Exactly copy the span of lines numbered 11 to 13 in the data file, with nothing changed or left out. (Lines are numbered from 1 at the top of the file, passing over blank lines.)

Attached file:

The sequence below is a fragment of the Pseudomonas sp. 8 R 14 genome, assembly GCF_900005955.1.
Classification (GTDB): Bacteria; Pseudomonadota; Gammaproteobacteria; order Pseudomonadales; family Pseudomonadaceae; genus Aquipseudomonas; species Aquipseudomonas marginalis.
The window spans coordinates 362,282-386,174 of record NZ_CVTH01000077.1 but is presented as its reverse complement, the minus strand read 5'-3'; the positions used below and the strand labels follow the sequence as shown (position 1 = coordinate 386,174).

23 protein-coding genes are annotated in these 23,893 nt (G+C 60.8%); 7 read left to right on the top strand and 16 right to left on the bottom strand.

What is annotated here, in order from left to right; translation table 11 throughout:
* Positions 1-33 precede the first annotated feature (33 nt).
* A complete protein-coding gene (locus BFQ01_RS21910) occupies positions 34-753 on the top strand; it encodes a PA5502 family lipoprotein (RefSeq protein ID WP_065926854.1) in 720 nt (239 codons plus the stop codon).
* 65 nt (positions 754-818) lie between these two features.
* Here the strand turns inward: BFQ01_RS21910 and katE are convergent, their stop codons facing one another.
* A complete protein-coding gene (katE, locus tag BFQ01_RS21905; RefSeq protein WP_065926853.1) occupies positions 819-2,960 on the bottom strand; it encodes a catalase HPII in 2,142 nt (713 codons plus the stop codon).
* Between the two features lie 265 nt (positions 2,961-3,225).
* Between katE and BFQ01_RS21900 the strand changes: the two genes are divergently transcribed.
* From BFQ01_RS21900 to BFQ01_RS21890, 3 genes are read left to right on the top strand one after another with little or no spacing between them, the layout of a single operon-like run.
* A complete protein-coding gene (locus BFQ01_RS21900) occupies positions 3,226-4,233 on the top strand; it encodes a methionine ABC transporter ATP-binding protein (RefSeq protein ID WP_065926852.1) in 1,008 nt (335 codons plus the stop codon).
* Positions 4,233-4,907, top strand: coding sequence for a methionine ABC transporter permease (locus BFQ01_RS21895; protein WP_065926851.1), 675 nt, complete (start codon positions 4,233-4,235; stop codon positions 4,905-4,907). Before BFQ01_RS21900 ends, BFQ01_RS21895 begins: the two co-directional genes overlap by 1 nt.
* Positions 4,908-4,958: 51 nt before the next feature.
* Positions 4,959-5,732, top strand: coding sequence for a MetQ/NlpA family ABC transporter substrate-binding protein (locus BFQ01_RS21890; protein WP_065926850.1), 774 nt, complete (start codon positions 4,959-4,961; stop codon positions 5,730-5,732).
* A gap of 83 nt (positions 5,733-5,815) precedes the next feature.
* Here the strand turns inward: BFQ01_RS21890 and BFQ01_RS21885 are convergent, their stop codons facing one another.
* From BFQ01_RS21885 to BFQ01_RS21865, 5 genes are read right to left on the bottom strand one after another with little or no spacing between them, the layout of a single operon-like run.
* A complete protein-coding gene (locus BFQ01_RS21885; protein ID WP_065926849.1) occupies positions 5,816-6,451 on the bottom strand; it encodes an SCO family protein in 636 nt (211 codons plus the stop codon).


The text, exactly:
* Between the two features lie 265 nt (positions 2,961-3,225).
* Between katE and BFQ01_RS21900 the strand changes: the two genes are divergently transcribed.
* From BFQ01_RS21900 to BFQ01_RS21890, 3 genes are read left to right on the top strand one after another with little or no spacing between them, the layout of a single operon-like run.